She stopped mid-sentence and mid-step and for a moment I thought we were going to have a hostage situation. Her small frame was fixed in front of the door, blocking my path of egress.
That’s like driving drunk, she says. I don’t feel comfortable letting you leave and drive away from here.
Toward the end of our session, she asked how long it had been since I’d eaten. She wasn’t surprised at all by my answer – my entire demeanor had changed, she said, from last week to this week. We talked about the cycle I was setting myself up for – trying to figure out why, after so many weeks of doing SO WELL, I would go back to where I was. She asks as we walk to the door if I’m feeling at all hungry – or if I’ve managed to completely numb that out.
I mean, I know I’m hungry, but I just know because I’m dizzy. Not because I feel hungry.
I’m stupidly honest sometimes. This is one of the reasons my nutritionist loves working with me – because I couldn’t lie if I wanted to. But now, I wish I had. I panic. She has made me eat or drink in her office before. The thought terrifies me and I wonder how to get out of it.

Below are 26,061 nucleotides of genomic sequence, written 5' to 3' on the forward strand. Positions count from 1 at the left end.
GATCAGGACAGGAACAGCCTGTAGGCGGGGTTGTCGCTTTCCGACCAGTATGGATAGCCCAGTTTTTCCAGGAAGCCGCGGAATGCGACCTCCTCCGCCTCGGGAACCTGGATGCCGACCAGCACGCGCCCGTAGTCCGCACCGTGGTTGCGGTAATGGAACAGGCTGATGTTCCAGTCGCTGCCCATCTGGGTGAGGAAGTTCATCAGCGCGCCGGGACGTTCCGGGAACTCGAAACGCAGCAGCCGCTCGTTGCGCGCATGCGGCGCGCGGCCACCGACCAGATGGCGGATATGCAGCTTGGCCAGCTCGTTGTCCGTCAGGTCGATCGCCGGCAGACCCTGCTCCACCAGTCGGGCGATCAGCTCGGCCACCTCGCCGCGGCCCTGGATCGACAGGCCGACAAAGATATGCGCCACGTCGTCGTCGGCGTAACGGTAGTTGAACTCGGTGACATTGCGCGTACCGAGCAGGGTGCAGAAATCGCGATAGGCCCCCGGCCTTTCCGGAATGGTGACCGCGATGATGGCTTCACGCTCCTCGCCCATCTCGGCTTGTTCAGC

I have a granola bar in my car, I say. I can eat that.
It’s not a lie. There is a granola bar in my car. I know, because yesterday afternoon, in a fit of rage, I threw it against the dash because I didn’t want to eat it. This seemed to make sense at the time, throwing the granola bar. It made sense the same way that my solution to being utterly frustrated at work this afternoon was to imagine throwing away all the food in the breakroom made sense. Which is to say, it made no sense at all.
My nutritionist stares me down, looking for the tell – that slight movement of face or body that gives away the lie. She half-begs me to eat the granola bar before I get on the road.
Okay, I say.
I don’t eat the granola bar.
I spend the next 10 minutes arguing with myself over whether or not I will eat dinner on my way to a church meeting.
I stop at the grocery store and pick up my single, safe to-go food.
I take a three bites.
I throw it across the car.
How did we get back here?